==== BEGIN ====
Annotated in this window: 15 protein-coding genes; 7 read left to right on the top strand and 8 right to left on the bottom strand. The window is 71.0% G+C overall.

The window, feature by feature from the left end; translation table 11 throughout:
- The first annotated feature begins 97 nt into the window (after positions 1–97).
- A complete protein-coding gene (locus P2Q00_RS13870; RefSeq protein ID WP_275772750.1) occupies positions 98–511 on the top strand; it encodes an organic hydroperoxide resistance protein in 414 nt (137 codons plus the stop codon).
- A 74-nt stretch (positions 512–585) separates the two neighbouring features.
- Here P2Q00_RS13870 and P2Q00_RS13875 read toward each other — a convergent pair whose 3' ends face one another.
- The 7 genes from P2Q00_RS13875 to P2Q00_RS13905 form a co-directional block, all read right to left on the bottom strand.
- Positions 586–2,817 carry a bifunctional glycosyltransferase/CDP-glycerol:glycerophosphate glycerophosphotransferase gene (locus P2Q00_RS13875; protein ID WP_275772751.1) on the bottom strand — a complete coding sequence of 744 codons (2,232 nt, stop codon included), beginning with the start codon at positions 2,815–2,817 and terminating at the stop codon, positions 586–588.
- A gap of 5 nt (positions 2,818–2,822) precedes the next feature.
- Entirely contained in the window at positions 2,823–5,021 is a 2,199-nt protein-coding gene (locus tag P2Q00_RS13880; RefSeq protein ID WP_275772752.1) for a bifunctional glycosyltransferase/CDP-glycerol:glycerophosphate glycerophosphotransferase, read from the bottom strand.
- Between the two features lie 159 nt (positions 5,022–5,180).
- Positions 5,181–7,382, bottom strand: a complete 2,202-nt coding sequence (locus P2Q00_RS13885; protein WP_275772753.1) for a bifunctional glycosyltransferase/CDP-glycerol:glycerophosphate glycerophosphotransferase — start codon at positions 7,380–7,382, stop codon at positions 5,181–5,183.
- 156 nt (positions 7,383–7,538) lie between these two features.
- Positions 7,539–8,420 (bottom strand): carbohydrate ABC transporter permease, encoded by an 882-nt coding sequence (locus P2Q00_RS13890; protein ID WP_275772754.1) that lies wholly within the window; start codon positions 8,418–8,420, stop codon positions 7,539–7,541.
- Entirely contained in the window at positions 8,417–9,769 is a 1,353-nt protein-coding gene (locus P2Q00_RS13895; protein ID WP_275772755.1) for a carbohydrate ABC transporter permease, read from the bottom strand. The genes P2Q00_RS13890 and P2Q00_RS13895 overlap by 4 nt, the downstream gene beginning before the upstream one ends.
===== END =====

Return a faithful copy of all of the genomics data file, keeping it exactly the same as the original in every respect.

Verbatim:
Annotated in this window: 15 protein-coding genes; 7 read left to right on the top strand and 8 right to left on the bottom strand. The window is 71.0% G+C overall.

The window, feature by feature from the left end; translation table 11 throughout:
- The first annotated feature begins 97 nt into the window (after positions 1–97).
- A complete protein-coding gene (locus P2Q00_RS13870; RefSeq protein ID WP_275772750.1) occupies positions 98–511 on the top strand; it encodes an organic hydroperoxide resistance protein in 414 nt (137 codons plus the stop codon).
- A 74-nt stretch (positions 512–585) separates the two neighbouring features.
- Here P2Q00_RS13870 and P2Q00_RS13875 read toward each other — a convergent pair whose 3' ends face one another.
- The 7 genes from P2Q00_RS13875 to P2Q00_RS13905 form a co-directional block, all read right to left on the bottom strand.
- Positions 586–2,817 carry a bifunctional glycosyltransferase/CDP-glycerol:glycerophosphate glycerophosphotransferase gene (locus P2Q00_RS13875; protein ID WP_275772751.1) on the bottom strand — a complete coding sequence of 744 codons (2,232 nt, stop codon included), beginning with the start codon at positions 2,815–2,817 and terminating at the stop codon, positions 586–588.
- A gap of 5 nt (positions 2,818–2,822) precedes the next feature.
- Entirely contained in the window at positions 2,823–5,021 is a 2,199-nt protein-coding gene (locus tag P2Q00_RS13880; RefSeq protein ID WP_275772752.1) for a bifunctional glycosyltransferase/CDP-glycerol:glycerophosphate glycerophosphotransferase, read from the bottom strand.
- Between the two features lie 159 nt (positions 5,022–5,180).
- Positions 5,181–7,382, bottom strand: a complete 2,202-nt coding sequence (locus P2Q00_RS13885; protein WP_275772753.1) for a bifunctional glycosyltransferase/CDP-glycerol:glycerophosphate glycerophosphotransferase — start codon at positions 7,380–7,382, stop codon at positions 5,181–5,183.
- 156 nt (positions 7,383–7,538) lie between these two features.
- Positions 7,539–8,420 (bottom strand): carbohydrate ABC transporter permease, encoded by an 882-nt coding sequence (locus P2Q00_RS13890; protein ID WP_275772754.1) that lies wholly within the window; start codon positions 8,418–8,420, stop codon positions 7,539–7,541.
- Entirely contained in the window at positions 8,417–9,769 is a 1,353-nt protein-coding gene (locus P2Q00_RS13895; protein ID WP_275772755.1) for a carbohydrate ABC transporter permease, read from the bottom strand. The genes P2Q00_RS13890 and P2Q00_RS13895 overlap by 4 nt, the downstream gene beginning before the upstream one ends.